"There's a lot of issues that affected our community, relocation, dog slaughter … That's what I've been trying to talk about, this project is to try and roll up our sleeves and become independent … That’s how we resolve our issues."


Community elder Abraham Kasudluak remembers a time when everything was different.

"A lot has changed," Abraham said.

"There used to be only three houses around the community. The only white people that lived here were from the Hudson Bay company, the church, RCMP and from the department of transportation."

Abraham, 84, recalled how life started to change in the 1950's. Two major events, he said, that shifted Inukjuak’s entire history was the relocation of families and the slaughtering of dogs.

Community elder Abraham Kasudluak
Between 1953 and 1955, nearly two dozen families were relocated by the federal government from Inukjuak to Grise Fiord and Resolute, in the High Arctic. Ottawa argued at the time the relocations were meant to affirm Canadian sovereignty in these areas, and promised the families they would be allowed to return home after a few years.

The families, however, were separated and not given the proper tools — such as hunting and camping gear — to survive. Most of them never made it back to Inukjuak.

"I knew all of them," Abraham said. "We were lied to … We were told that they were there only for two years, but it took too many years to return."

In 2010, Ottawa apologized for the High Arctic Relocation and recognized that it resulted in “extreme hardship and suffering” for Inuit families.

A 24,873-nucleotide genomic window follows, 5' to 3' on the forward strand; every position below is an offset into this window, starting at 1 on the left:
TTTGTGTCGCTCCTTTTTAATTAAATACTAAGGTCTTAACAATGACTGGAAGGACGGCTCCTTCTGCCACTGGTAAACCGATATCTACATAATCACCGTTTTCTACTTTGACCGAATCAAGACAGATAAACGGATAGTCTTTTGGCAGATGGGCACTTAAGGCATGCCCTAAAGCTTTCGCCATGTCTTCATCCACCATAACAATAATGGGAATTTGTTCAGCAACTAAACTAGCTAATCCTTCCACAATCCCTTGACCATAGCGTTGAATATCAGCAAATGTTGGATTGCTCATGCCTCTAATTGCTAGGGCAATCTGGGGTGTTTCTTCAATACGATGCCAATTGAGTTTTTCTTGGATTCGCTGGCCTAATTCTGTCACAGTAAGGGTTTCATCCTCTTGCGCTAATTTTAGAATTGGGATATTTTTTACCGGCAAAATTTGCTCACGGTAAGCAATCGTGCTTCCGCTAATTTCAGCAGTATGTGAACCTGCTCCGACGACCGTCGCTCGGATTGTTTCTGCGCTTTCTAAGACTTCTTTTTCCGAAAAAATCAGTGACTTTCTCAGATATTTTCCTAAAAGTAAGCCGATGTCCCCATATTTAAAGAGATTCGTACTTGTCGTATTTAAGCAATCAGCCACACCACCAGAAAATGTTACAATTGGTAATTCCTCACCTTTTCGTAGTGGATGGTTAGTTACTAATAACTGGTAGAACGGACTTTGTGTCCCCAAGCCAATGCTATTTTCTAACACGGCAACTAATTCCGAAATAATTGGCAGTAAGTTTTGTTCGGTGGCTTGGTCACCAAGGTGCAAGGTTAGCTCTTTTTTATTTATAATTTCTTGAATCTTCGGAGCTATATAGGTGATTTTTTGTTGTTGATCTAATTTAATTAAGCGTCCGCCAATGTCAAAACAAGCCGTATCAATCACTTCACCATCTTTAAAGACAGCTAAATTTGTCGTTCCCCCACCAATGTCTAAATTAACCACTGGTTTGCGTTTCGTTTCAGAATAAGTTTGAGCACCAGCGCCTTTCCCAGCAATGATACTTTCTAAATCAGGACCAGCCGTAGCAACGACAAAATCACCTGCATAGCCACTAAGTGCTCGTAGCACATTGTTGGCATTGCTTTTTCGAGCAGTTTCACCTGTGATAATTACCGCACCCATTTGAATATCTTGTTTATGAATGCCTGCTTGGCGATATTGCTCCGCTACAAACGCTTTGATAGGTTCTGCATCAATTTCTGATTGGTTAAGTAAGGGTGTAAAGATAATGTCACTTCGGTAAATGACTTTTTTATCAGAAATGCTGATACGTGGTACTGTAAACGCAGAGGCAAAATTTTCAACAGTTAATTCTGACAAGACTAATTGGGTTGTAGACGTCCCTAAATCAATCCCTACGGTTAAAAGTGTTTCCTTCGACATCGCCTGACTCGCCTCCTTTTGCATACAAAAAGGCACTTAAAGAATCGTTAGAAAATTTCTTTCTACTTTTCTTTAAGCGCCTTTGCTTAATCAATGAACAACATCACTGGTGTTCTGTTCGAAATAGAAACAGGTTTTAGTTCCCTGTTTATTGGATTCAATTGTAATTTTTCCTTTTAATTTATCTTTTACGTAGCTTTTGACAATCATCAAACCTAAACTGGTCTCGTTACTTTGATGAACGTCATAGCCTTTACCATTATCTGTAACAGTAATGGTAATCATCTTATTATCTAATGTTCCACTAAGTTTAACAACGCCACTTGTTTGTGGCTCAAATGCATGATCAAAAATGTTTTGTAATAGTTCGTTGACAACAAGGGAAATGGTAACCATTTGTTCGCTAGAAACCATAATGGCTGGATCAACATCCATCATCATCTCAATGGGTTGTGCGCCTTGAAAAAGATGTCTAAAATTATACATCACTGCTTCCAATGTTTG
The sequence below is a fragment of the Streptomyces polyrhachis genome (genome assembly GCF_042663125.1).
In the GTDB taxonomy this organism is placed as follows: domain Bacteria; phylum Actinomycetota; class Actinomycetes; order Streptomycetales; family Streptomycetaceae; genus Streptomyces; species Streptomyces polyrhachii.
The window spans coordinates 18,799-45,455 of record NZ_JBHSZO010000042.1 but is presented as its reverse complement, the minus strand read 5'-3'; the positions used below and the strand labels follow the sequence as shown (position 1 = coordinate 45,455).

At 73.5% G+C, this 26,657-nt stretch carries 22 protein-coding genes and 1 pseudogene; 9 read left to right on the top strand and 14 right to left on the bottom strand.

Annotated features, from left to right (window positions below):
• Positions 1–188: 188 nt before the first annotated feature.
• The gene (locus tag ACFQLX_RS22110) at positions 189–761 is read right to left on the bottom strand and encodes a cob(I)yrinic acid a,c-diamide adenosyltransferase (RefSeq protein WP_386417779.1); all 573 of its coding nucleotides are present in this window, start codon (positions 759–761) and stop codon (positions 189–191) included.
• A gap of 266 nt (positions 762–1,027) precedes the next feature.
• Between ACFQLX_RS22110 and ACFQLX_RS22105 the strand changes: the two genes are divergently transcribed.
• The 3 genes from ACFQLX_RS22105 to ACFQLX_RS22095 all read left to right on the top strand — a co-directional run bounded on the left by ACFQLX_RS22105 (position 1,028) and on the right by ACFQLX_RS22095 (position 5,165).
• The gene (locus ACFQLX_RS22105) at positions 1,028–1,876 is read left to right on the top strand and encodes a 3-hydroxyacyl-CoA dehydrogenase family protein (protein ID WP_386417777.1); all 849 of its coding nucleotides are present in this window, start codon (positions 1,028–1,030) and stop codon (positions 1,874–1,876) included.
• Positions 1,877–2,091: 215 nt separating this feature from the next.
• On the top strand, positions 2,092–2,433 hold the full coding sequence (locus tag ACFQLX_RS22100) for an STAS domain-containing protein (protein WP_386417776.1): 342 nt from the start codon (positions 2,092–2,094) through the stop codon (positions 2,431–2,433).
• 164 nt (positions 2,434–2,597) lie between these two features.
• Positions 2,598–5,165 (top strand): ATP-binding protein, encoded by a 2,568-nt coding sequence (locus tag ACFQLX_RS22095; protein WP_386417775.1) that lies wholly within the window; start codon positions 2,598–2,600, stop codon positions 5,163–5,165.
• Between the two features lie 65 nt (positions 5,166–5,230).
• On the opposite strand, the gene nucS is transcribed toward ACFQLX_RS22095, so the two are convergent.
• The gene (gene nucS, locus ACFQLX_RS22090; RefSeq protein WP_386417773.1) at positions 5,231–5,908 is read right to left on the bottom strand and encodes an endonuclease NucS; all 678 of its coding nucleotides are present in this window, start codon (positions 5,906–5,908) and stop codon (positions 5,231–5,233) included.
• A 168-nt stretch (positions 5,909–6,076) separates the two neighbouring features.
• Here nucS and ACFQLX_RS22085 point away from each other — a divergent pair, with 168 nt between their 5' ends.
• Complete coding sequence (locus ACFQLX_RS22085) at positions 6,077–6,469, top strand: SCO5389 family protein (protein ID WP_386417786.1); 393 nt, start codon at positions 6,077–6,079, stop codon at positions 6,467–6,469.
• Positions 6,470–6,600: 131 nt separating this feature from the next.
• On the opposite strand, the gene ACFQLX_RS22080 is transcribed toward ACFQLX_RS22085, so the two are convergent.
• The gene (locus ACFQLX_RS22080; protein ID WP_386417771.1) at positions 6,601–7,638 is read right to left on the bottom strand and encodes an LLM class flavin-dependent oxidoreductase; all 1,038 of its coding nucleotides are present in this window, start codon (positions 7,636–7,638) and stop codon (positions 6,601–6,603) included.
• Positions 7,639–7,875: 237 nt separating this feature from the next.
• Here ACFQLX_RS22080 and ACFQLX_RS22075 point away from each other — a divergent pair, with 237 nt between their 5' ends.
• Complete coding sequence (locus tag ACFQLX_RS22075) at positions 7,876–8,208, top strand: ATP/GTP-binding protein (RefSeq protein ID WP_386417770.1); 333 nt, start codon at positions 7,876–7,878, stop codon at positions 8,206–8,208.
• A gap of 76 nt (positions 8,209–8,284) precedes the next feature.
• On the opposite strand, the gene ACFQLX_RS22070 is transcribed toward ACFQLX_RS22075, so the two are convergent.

Former Mayor of Inukjuak Simeonie Nalukturuk said the impact of forced relocation has resulted in intergenerational trauma.

"A third of the people for the territory here was taken away by the government," Nalukturuk said. "They promised a whole bunch of good things … everybody knows these promises were not kept."

The community’s sufferings were all the more aggravated by the so-called "dog slaughter," Nalukturuk continued.

He explained that qimmit, known in English as Inuit sled dogs, were nearly all wiped out by the RCMP and Quebec provincial police. Between the '50s and the '70s, thousands of sled dogs across Nunavik, including in Inukjuak, were killed by the police, who reportedly said at the time the cull was carried out for health and safety reasons.

"The killings of dogs, I see it now as a tool to further assimilate the Inuit into a mainstream Canadian way of life, to weaken them from their lands," Nalukturuk said, adding that dogs were an integral part of the Inuit’s nomadic life and hunting culture. "Our way of life was altered. Our men, when they lost their dogs, they lost the ability to hunt for their families."

While Quebec has acknowledged the negative effects the mass slaughter of sled dogs had on the Inuit 10 years ago, a 2006 RCMP investigation cleared the federal government of any wrongdoing.

The report stated the RCMP review committee "didn't uncover any evidence to support the allegations … of an organized mass slaughter of Inuit sled dogs by RCMP members in Nunavik and Nunavut between 1950 and 1970."

"The destruction of Inuit sled dogs, and other dogs, was undertaken by RCMP members for public health and safety reasons, in accordance with the law, to contain canine epidemics, and at times, at the request of the dogs' owners," the report said.

Inukjuak dogs

The lack of recognition from Ottawa left unhealed wounds on the community, but Nalukturuk said he now hopes economic benefits from the hydro-grid will empower younger generations.

Palliser and Nalukturuk’s common desire to see Inukjuak emerge and benefit from the hydro-grid project echoes Pituvik’s ambition.

"We need to heal first of all," Sarah Lisa Kasudluak, president of Pituvik Landholding Corporation, said. "And I think that’s really going to help, with this project, we can get resources."